Intel Core i7-7700K, Core i5-7600K (Kaby Lake) and Z270 Chipset Review
Intel Core i7-7700K
UK price (as reviewed): £350 (inc VAT)
US price (as reviewed):
MSRP $339 (ex tax)
Intel Core i5-7600K
UK price (as reviewed): £240 (inc VAT)
US price (as reviewed):
MSRP $242 (ex tax)
If you've been reading this little thing called the Internet over the last few weeks, you'll no doubt be aware that Intel's 7000-series Kaby Lake desktop CPUs were imminent and from the numerous pre-launch benchmark results surfacing all over the place (including here
), you'll also know how they perform and, to some extent, how they overclock too.
Over the next few pages we'll be looking primarily at the Core i7-7700K and Core i5-7600K, as we've had hands-on with several samples of these unlocked parts and overclocked them thoroughly so you can see if they're worth an upgrade for you.
However, there is plenty of new ground to cover, especially in a top-to-bottom article like this one, where we aim to cover all the major aspects of the new CPUs and Z270 chipset in one place. You'll likely have heard some of what we have to say already, but we suspect there will be a few new bits of info you'll find too.
Click to enlarge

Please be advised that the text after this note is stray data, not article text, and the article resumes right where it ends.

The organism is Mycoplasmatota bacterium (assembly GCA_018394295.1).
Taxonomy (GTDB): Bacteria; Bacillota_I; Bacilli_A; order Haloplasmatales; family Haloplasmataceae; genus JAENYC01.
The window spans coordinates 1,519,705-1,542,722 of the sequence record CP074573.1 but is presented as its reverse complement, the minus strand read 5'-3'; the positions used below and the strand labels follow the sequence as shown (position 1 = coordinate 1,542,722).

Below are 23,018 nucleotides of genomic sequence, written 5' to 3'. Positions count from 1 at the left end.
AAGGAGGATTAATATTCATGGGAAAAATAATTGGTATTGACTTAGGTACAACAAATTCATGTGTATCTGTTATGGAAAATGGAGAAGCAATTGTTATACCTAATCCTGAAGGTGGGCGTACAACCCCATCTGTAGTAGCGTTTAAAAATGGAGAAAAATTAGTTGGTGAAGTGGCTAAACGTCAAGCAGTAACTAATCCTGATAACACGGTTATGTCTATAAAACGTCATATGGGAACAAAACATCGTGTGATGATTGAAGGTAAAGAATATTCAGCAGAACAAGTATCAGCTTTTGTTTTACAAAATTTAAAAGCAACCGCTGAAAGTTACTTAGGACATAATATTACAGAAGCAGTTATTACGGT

We'll also be discussing the Z270 chipset, how the Z270 landscape looks in terms of motherboards and options and also covering Intel's surprise launch of a K-series hyper-threaded Core i3 - the 7350K - and what it means for the new lineup. It's an interesting launch, and while we're not looking at any significant IPC gains (Kaby Lake performs identically at the same clock speed compared to Skylake), there are other aspects at play that make all three K-series CPUs very interesting from an enthusiast point of view.
| ||Cores/threads||Base Freq||Turbo Freq||L3 Cache||Intel HD Graphics||IGP Freq||TDP||Price|
|Core i7-7700K||4/8||4.2GHz||4.5GHz||8MB||HD 630||1,150MHz||91W||$339|
|Core i5-7600K||4/4||3.8GHz||4.2GHz||6MB||HD 630||1,150MHz||91W||$242|
|Core i3-7350K||2/4||4.2GHz||n/a||4MB||HD 630||1,150MHz||60W||$168|
|Core i7-6700K||4/8||4.0GHz||4.2GHz||8MB||HD 530||1,150MHz||91W||$350|
|Core i5-6600K||4/4||3.5GHz||3.9GHz||6MB||HD 530||1,150MHz||91W||$243|
|Core i7-7700||4/8||4.2GHz||4.2GHz||8MB||HD 630||1,150MHz||65W||$303|
|Core i5-7600||4/4||3.5GHz||4.1GHz||6MB||HD 630||1,150MHz||65W||$213|
|Core i5-7500||4/4||3.4GHz||3.8GHz||6MB||HD 630||1,100MHz||65W||$192|